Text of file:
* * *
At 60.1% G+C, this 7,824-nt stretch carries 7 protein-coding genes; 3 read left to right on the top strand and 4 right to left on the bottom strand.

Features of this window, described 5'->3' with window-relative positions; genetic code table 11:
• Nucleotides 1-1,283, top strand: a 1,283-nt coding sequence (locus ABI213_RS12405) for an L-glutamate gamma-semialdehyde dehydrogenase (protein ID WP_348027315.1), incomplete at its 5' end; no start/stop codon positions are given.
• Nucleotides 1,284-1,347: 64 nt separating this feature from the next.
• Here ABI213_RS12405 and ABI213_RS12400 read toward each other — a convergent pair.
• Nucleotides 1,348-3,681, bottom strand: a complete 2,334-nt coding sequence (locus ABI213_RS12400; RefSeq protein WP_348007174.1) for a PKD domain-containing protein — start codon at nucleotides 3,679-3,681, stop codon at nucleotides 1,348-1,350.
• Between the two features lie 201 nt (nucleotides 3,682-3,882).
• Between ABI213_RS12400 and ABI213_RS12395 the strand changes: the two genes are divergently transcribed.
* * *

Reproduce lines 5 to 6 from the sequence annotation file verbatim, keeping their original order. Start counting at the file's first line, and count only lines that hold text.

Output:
• Here ABI213_RS12405 and ABI213_RS12400 read toward each other — a convergent pair.
• Nucleotides 1,348-3,681, bottom strand: a complete 2,334-nt coding sequence (locus ABI213_RS12400; RefSeq protein WP_348007174.1) for a PKD domain-containing protein — start codon at nucleotides 3,679-3,681, stop codon at nucleotides 1,348-1,350.